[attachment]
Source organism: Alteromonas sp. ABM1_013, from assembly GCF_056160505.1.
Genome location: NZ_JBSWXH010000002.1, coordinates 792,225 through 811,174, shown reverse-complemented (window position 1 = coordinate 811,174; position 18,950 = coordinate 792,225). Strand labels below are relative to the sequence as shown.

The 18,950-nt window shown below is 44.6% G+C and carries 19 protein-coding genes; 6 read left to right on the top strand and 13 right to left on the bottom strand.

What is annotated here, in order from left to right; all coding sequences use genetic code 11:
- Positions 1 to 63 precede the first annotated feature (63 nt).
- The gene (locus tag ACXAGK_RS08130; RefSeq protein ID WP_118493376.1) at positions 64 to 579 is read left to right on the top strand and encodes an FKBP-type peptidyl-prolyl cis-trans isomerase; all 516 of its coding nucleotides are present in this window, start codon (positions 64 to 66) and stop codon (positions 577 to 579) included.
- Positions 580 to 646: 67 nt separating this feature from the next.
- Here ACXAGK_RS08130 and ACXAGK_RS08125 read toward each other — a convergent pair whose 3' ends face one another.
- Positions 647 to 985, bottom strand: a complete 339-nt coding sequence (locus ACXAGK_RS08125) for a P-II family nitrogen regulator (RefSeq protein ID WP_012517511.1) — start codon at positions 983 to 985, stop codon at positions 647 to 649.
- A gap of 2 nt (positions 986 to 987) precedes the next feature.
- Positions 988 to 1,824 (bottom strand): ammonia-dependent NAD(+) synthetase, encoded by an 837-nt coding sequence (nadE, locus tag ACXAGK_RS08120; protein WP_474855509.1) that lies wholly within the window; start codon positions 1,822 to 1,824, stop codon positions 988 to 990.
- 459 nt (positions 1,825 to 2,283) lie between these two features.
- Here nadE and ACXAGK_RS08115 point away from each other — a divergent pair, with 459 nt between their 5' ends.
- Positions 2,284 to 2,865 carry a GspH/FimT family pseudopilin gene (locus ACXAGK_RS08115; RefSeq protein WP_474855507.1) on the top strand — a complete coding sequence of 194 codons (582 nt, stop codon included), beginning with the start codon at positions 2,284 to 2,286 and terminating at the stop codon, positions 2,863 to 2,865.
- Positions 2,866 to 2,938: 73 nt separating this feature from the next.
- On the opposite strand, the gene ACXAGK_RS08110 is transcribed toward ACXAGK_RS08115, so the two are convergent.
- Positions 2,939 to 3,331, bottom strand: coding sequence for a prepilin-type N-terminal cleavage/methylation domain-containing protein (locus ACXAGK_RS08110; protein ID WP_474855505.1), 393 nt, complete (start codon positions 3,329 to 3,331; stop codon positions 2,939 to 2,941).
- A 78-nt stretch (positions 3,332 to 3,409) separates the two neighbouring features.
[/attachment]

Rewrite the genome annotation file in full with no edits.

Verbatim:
Source organism: Alteromonas sp. ABM1_013, from assembly GCF_056160505.1.
Genome location: NZ_JBSWXH010000002.1, coordinates 792,225 through 811,174, shown reverse-complemented (window position 1 = coordinate 811,174; position 18,950 = coordinate 792,225). Strand labels below are relative to the sequence as shown.

The 18,950-nt window shown below is 44.6% G+C and carries 19 protein-coding genes; 6 read left to right on the top strand and 13 right to left on the bottom strand.

What is annotated here, in order from left to right; all coding sequences use genetic code 11:
- Positions 1 to 63 precede the first annotated feature (63 nt).
- The gene (locus tag ACXAGK_RS08130; RefSeq protein ID WP_118493376.1) at positions 64 to 579 is read left to right on the top strand and encodes an FKBP-type peptidyl-prolyl cis-trans isomerase; all 516 of its coding nucleotides are present in this window, start codon (positions 64 to 66) and stop codon (positions 577 to 579) included.
- Positions 580 to 646: 67 nt separating this feature from the next.
- Here ACXAGK_RS08130 and ACXAGK_RS08125 read toward each other — a convergent pair whose 3' ends face one another.
- Positions 647 to 985, bottom strand: a complete 339-nt coding sequence (locus ACXAGK_RS08125) for a P-II family nitrogen regulator (RefSeq protein ID WP_012517511.1) — start codon at positions 983 to 985, stop codon at positions 647 to 649.
- A gap of 2 nt (positions 986 to 987) precedes the next feature.
- Positions 988 to 1,824 (bottom strand): ammonia-dependent NAD(+) synthetase, encoded by an 837-nt coding sequence (nadE, locus tag ACXAGK_RS08120; protein WP_474855509.1) that lies wholly within the window; start codon positions 1,822 to 1,824, stop codon positions 988 to 990.
- 459 nt (positions 1,825 to 2,283) lie between these two features.
- Here nadE and ACXAGK_RS08115 point away from each other — a divergent pair, with 459 nt between their 5' ends.
- Positions 2,284 to 2,865 carry a GspH/FimT family pseudopilin gene (locus ACXAGK_RS08115; RefSeq protein WP_474855507.1) on the top strand — a complete coding sequence of 194 codons (582 nt, stop codon included), beginning with the start codon at positions 2,284 to 2,286 and terminating at the stop codon, positions 2,863 to 2,865.
- Positions 2,866 to 2,938: 73 nt separating this feature from the next.
- On the opposite strand, the gene ACXAGK_RS08110 is transcribed toward ACXAGK_RS08115, so the two are convergent.
- Positions 2,939 to 3,331, bottom strand: coding sequence for a prepilin-type N-terminal cleavage/methylation domain-containing protein (locus ACXAGK_RS08110; protein ID WP_474855505.1), 393 nt, complete (start codon positions 3,329 to 3,331; stop codon positions 2,939 to 2,941).
- A 78-nt stretch (positions 3,332 to 3,409) separates the two neighbouring features.